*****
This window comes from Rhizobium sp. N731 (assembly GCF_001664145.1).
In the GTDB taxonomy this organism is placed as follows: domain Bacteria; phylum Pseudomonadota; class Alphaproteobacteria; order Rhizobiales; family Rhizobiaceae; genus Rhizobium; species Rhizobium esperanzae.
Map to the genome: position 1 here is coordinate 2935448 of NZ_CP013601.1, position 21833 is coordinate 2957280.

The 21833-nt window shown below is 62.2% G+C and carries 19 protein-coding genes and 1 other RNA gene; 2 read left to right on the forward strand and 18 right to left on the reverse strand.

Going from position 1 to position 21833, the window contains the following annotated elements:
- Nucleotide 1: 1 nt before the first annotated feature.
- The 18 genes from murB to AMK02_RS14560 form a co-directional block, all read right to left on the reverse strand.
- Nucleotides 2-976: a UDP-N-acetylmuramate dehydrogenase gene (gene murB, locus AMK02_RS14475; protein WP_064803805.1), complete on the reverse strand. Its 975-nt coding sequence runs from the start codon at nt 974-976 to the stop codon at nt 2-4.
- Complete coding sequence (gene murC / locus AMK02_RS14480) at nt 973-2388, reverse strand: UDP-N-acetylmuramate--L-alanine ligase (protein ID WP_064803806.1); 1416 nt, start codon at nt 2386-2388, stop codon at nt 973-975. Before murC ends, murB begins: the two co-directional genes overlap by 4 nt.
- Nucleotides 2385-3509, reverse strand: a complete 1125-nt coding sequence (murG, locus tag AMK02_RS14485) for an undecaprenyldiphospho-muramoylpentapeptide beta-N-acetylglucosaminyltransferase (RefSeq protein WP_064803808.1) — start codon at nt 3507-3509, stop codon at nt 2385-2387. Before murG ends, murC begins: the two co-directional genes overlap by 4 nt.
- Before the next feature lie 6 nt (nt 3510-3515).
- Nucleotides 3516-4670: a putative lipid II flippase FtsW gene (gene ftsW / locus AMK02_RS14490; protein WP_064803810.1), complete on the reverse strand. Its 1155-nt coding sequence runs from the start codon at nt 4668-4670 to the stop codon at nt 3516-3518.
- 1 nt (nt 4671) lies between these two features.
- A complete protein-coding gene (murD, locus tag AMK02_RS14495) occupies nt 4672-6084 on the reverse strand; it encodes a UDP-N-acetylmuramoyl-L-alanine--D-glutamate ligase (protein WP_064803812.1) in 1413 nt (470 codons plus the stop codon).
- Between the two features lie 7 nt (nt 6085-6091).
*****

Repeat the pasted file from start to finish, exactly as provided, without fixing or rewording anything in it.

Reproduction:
This window comes from Rhizobium sp. N731 (assembly GCF_001664145.1).
In the GTDB taxonomy this organism is placed as follows: domain Bacteria; phylum Pseudomonadota; class Alphaproteobacteria; order Rhizobiales; family Rhizobiaceae; genus Rhizobium; species Rhizobium esperanzae.
Map to the genome: position 1 here is coordinate 2935448 of NZ_CP013601.1, position 21833 is coordinate 2957280.

The 21833-nt window shown below is 62.2% G+C and carries 19 protein-coding genes and 1 other RNA gene; 2 read left to right on the forward strand and 18 right to left on the reverse strand.

Going from position 1 to position 21833, the window contains the following annotated elements:
- Nucleotide 1: 1 nt before the first annotated feature.
- The 18 genes from murB to AMK02_RS14560 form a co-directional block, all read right to left on the reverse strand.
- Nucleotides 2-976: a UDP-N-acetylmuramate dehydrogenase gene (gene murB, locus AMK02_RS14475; protein WP_064803805.1), complete on the reverse strand. Its 975-nt coding sequence runs from the start codon at nt 974-976 to the stop codon at nt 2-4.
- Complete coding sequence (gene murC / locus AMK02_RS14480) at nt 973-2388, reverse strand: UDP-N-acetylmuramate--L-alanine ligase (protein ID WP_064803806.1); 1416 nt, start codon at nt 2386-2388, stop codon at nt 973-975. Before murC ends, murB begins: the two co-directional genes overlap by 4 nt.
- Nucleotides 2385-3509, reverse strand: a complete 1125-nt coding sequence (murG, locus tag AMK02_RS14485) for an undecaprenyldiphospho-muramoylpentapeptide beta-N-acetylglucosaminyltransferase (RefSeq protein WP_064803808.1) — start codon at nt 3507-3509, stop codon at nt 2385-2387. Before murG ends, murC begins: the two co-directional genes overlap by 4 nt.
- Before the next feature lie 6 nt (nt 3510-3515).
- Nucleotides 3516-4670: a putative lipid II flippase FtsW gene (gene ftsW / locus AMK02_RS14490; protein WP_064803810.1), complete on the reverse strand. Its 1155-nt coding sequence runs from the start codon at nt 4668-4670 to the stop codon at nt 3516-3518.
- 1 nt (nt 4671) lies between these two features.
- A complete protein-coding gene (murD, locus tag AMK02_RS14495) occupies nt 4672-6084 on the reverse strand; it encodes a UDP-N-acetylmuramoyl-L-alanine--D-glutamate ligase (protein WP_064803812.1) in 1413 nt (470 codons plus the stop codon).
- Between the two features lie 7 nt (nt 6085-6091).